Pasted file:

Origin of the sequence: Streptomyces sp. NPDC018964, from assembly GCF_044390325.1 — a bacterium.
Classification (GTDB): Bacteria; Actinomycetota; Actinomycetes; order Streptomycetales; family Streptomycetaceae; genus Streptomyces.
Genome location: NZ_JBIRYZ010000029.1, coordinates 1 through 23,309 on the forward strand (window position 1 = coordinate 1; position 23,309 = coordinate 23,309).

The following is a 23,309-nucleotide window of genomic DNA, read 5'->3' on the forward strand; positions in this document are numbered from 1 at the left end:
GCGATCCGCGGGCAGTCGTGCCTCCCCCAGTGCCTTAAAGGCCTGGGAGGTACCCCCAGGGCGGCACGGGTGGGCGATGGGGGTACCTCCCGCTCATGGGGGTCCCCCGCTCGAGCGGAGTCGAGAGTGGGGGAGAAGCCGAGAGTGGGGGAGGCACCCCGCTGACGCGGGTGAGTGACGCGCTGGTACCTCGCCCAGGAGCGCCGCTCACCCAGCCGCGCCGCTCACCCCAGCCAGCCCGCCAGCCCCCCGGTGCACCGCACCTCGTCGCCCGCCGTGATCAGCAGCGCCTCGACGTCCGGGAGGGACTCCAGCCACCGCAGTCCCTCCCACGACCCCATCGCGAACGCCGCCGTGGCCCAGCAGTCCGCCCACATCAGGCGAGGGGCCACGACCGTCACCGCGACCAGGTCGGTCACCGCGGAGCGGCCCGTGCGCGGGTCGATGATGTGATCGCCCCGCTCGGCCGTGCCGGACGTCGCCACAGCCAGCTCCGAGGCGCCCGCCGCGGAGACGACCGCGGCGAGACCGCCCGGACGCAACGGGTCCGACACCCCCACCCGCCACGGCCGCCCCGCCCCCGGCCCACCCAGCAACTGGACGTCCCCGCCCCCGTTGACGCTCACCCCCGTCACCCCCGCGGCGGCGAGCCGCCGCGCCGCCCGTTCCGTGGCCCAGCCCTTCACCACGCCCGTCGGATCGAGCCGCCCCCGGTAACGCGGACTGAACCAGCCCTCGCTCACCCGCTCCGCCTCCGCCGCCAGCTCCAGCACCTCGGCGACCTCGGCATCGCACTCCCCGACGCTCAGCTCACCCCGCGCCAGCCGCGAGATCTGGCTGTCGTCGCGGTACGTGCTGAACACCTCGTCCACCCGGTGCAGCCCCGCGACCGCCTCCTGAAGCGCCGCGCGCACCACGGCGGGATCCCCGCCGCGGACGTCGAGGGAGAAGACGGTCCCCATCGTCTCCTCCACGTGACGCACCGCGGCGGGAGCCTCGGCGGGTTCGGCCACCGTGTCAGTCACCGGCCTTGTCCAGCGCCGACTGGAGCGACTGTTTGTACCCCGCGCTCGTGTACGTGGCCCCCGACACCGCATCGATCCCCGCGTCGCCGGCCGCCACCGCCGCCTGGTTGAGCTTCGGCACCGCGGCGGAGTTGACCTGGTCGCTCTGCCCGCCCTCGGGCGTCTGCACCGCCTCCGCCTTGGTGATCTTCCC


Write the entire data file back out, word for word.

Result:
Origin of the sequence: Streptomyces sp. NPDC018964, from assembly GCF_044390325.1 — a bacterium.
Classification (GTDB): Bacteria; Actinomycetota; Actinomycetes; order Streptomycetales; family Streptomycetaceae; genus Streptomyces.
Genome location: NZ_JBIRYZ010000029.1, coordinates 1 through 23,309 on the forward strand (window position 1 = coordinate 1; position 23,309 = coordinate 23,309).

The following is a 23,309-nucleotide window of genomic DNA, read 5'->3' on the forward strand; positions in this document are numbered from 1 at the left end:
GCGATCCGCGGGCAGTCGTGCCTCCCCCAGTGCCTTAAAGGCCTGGGAGGTACCCCCAGGGCGGCACGGGTGGGCGATGGGGGTACCTCCCGCTCATGGGGGTCCCCCGCTCGAGCGGAGTCGAGAGTGGGGGAGAAGCCGAGAGTGGGGGAGGCACCCCGCTGACGCGGGTGAGTGACGCGCTGGTACCTCGCCCAGGAGCGCCGCTCACCCAGCCGCGCCGCTCACCCCAGCCAGCCCGCCAGCCCCCCGGTGCACCGCACCTCGTCGCCCGCCGTGATCAGCAGCGCCTCGACGTCCGGGAGGGACTCCAGCCACCGCAGTCCCTCCCACGACCCCATCGCGAACGCCGCCGTGGCCCAGCAGTCCGCCCACATCAGGCGAGGGGCCACGACCGTCACCGCGACCAGGTCGGTCACCGCGGAGCGGCCCGTGCGCGGGTCGATGATGTGATCGCCCCGCTCGGCCGTGCCGGACGTCGCCACAGCCAGCTCCGAGGCGCCCGCCGCGGAGACGACCGCGGCGAGACCGCCCGGACGCAACGGGTCCGACACCCCCACCCGCCACGGCCGCCCCGCCCCCGGCCCACCCAGCAACTGGACGTCCCCGCCCCCGTTGACGCTCACCCCCGTCACCCCCGCGGCGGCGAGCCGCCGCGCCGCCCGTTCCGTGGCCCAGCCCTTCACCACGCCCGTCGGATCGAGCCGCCCCCGGTAACGCGGACTGAACCAGCCCTCGCTCACCCGCTCCGCCTCCGCCGCCAGCTCCAGCACCTCGGCGACCTCGGCATCGCACTCCCCGACGCTCAGCTCACCCCGCGCCAGCCGCGAGATCTGGCTGTCGTCGCGGTACGTGCTGAACACCTCGTCCACCCGGTGCAGCCCCGCGACCGCCTCCTGAAGCGCCGCGCGCACCACGGCGGGATCCCCGCCGCGGACGTCGAGGGAGAAGACGGTCCCCATCGTCTCCTCCACGTGACGCACCGCGGCGGGAGCCTCGGCGGGTTCGGCCACCGTGTCAGTCACCGGCCTTGTCCAGCGCCGACTGGAGCGACTGTTTGTACCCCGCGCTCGTGTACGTGGCCCCCGACACCGCATCGATCCCCGCGTCGCCGGCCGCCACCGCCGCCTGGTTGAGCTTCGGCACCGCGGCGGAGTTGACCTGGTCGCTCTGCCCGCCCTCGGGCGTCTGCACCGCCTCCGCCTTGGTGATCTTCCC